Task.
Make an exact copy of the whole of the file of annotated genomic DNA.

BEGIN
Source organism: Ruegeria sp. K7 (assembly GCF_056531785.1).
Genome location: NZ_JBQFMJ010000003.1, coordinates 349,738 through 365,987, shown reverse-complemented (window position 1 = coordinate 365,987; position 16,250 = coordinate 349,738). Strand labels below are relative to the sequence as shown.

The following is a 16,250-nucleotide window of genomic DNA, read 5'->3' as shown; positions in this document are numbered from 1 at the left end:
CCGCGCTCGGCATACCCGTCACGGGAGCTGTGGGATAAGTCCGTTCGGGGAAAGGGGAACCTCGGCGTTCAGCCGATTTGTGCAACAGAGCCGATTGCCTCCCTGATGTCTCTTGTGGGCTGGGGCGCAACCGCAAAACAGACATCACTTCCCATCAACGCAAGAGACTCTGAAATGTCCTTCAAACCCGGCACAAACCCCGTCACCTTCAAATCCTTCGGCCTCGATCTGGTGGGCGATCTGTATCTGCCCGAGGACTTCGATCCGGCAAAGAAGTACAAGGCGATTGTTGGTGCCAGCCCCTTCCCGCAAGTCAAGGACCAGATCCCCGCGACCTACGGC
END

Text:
Source organism: Ruegeria sp. K7 (assembly GCF_056531785.1).
Genome location: NZ_JBQFMJ010000003.1, coordinates 349,738 through 365,987, shown reverse-complemented (window position 1 = coordinate 365,987; position 16,250 = coordinate 349,738). Strand labels below are relative to the sequence as shown.

The following is a 16,250-nucleotide window of genomic DNA, read 5'->3' as shown; positions in this document are numbered from 1 at the left end:
CCGCGCTCGGCATACCCGTCACGGGAGCTGTGGGATAAGTCCGTTCGGGGAAAGGGGAACCTCGGCGTTCAGCCGATTTGTGCAACAGAGCCGATTGCCTCCCTGATGTCTCTTGTGGGCTGGGGCGCAACCGCAAAACAGACATCACTTCCCATCAACGCAAGAGACTCTGAAATGTCCTTCAAACCCGGCACAAACCCCGTCACCTTCAAATCCTTCGGCCTCGATCTGGTGGGCGATCTGTATCTGCCCGAGGACTTCGATCCGGCAAAGAAGTACAAGGCGATTGTTGGTGCCAGCCCCTTCCCGCAAGTCAAGGACCAGATCCCCGCGACCTACGGC